27. bring hither, &c.—(Compare 1Sa 15:32, 33). Referring to the awful destruction of Jerusalem, but pointing to the final destruction of all that are found in open rebellion against Christ. See Poole on "Luke 19:12"

But those mine enemies,.... Meaning particularly the Jews, who were enemies to the person of Christ, and hated and rejected him, as the King Messiah; and rebelled against him, and would not submit to his government; and were enemies to his people, and were exceeding mad against them, and persecuted them; and to his Gospel, and the distinguishing truths of it, and to his ordinances, which they rejected against themselves:

which would not that I should reign over them; see Luke 19:14

bring hither, and slay them before me; which had its accomplishment in the destruction of Jerusalem, when multitudes of them were slain with the sword, both with their own, and with their enemies; and to this the parable has a special respect, and of which Christ more largely discourses in this chapter; see Luke 19:41 though it is true of all natural men, that they are enemies to Christ; and so of all negligent and slothful professors, and ministers of the word, who, when Christ shall come a second time, of which his coming to destroy the Jewish nation was an emblem and pledge, will be punished with everlasting destruction by him; and then all other enemies will be slain and destroyed, sin, Satan, the world, and death: of the first of these the Jews say (n),

"in the time to come the holy, blessed God, will bring forth the evil imagination (or corruption of nature), "and slay it before" the righteous, and the wicked.''

(n) T. Bab. Succa, fol. 52. 1.

But those mine enemies, which would not that I should reign over them, bring hither, and slay them before me.
Luke 19:27. Πλήν] Besides—breaking off. The further arrangement of the king turns away now, that is to say, from the slaves just conferred with, and has to do with those enemies, Luke 19:14, about whom the decision is still pending.

τούτους (see the critical remarks), although referring to those who were absent, describes them as present in the idea of the speaker and the hearers, Wolf, ad Dem. Lept. p. 295; Heindorf, ad Phaed. p. 60; Bornemann, Schol. p. 120.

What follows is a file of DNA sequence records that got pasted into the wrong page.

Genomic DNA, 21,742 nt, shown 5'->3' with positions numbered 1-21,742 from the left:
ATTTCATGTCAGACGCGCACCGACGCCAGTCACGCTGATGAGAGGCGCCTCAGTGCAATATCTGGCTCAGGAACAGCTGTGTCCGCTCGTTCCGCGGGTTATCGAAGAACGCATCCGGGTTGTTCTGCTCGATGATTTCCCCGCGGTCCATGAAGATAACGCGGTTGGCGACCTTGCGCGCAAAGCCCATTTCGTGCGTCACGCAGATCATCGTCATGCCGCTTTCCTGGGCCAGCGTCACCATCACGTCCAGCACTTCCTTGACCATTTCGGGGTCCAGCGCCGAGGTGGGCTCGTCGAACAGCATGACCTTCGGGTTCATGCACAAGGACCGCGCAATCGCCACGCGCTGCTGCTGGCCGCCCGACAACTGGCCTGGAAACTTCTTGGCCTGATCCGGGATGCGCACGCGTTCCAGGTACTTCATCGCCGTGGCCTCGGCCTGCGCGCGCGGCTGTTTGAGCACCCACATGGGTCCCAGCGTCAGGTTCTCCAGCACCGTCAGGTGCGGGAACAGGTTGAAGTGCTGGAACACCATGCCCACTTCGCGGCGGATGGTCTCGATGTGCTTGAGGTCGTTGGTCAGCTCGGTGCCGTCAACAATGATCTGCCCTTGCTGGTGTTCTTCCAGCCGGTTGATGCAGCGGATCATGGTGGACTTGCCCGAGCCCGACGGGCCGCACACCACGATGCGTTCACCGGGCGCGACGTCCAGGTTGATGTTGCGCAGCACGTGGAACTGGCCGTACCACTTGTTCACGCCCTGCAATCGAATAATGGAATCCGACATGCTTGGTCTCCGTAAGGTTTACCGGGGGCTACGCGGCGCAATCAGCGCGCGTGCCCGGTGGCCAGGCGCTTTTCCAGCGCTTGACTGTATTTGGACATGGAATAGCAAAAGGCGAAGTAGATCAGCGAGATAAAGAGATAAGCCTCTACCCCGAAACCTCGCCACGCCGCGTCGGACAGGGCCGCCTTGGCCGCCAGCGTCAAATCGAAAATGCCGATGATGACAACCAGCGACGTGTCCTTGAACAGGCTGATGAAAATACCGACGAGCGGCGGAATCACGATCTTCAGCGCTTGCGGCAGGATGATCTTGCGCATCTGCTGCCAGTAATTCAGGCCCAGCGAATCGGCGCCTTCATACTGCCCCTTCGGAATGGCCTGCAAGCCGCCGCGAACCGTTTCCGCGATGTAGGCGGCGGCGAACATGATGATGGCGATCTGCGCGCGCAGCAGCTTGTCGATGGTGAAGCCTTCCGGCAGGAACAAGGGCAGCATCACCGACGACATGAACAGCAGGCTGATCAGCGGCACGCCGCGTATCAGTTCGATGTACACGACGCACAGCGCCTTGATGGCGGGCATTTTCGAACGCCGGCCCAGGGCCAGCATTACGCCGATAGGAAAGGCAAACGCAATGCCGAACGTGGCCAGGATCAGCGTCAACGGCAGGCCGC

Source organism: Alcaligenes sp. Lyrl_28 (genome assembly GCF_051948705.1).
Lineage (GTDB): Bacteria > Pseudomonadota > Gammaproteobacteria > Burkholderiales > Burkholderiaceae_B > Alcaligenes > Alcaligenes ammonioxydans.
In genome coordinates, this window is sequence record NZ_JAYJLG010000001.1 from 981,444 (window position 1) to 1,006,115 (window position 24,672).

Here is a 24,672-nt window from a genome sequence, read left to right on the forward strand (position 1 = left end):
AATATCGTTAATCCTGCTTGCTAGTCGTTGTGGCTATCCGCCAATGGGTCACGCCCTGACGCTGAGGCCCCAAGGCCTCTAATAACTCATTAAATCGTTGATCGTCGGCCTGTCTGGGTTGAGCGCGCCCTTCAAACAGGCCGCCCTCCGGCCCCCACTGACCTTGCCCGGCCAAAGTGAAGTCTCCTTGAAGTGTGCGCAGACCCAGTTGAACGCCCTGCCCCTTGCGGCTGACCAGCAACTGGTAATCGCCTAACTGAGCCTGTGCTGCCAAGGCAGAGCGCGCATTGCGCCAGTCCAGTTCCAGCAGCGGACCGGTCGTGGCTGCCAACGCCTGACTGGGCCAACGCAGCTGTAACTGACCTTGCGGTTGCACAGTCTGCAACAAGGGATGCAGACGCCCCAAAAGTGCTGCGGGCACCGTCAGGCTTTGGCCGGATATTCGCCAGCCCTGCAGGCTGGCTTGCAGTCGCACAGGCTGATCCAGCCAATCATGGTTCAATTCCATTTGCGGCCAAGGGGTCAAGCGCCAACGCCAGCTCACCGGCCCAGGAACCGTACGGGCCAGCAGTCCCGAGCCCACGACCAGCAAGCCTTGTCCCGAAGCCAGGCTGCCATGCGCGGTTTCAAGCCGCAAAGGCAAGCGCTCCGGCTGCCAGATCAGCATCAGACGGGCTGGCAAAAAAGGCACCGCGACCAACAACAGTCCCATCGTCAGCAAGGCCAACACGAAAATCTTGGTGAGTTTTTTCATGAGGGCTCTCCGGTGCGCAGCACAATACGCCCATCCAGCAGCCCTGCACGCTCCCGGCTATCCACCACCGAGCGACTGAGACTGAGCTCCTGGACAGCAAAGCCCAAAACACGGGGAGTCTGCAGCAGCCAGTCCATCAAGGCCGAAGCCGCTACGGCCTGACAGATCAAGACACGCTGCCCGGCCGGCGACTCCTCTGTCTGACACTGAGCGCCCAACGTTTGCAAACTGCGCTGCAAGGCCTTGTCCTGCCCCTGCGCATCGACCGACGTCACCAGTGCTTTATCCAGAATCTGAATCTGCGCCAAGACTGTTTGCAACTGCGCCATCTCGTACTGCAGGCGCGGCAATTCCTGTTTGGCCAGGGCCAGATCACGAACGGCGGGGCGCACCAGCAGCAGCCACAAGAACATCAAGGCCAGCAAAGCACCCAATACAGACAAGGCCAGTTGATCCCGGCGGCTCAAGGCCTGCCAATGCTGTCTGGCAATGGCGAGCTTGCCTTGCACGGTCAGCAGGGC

κατασφάξ.] Slay them; the strong expression is chosen as shadowing forth the completeness of the condemnation to everlasting death at the final judgment. Comp. Xen. Anab. iv. 1. 23; Herod. viii. 127; Soph. O. R. 730; Diod. Sic. xii. 76; 2Ma 5:12.

The doctrine of the parable, according to Luke’s form of it, concerns, on the one hand, the Jewish people that would not receive Jesus as the Messiah (comp. John 1:11); and, on the other, the disciples who were to make application of the official charge entrusted to them (the μνᾶ which each had equally received) zealously as far as possible in the interest of the Messiah until His Parousia. The Messiah thus appears in a twofold relation: to His perverse people and to His servants. The latter are to be called to account at the Parousia, and according to the measure of the actual discharge of official duty committed equally to all, will be exalted to a proportionally high degree of participation in the Messianic dominion (comp. Romans 5:17; Romans 8:17; 1 Corinthians 4:8; 2 Timothy 2:12). This happiness, however, will be so far from falling to the lot of the indolent servant, who in any case is inexcusable,[234] that he was rather to be deprived of the official position of service which he had received, and consequently was to receive no kind of share in the future glory of the kingdom, to which, nevertheless, he also had been appointed. But the former, the antagonistic Jews, are to be dealt with by the returning Messiah with the heaviest punishments.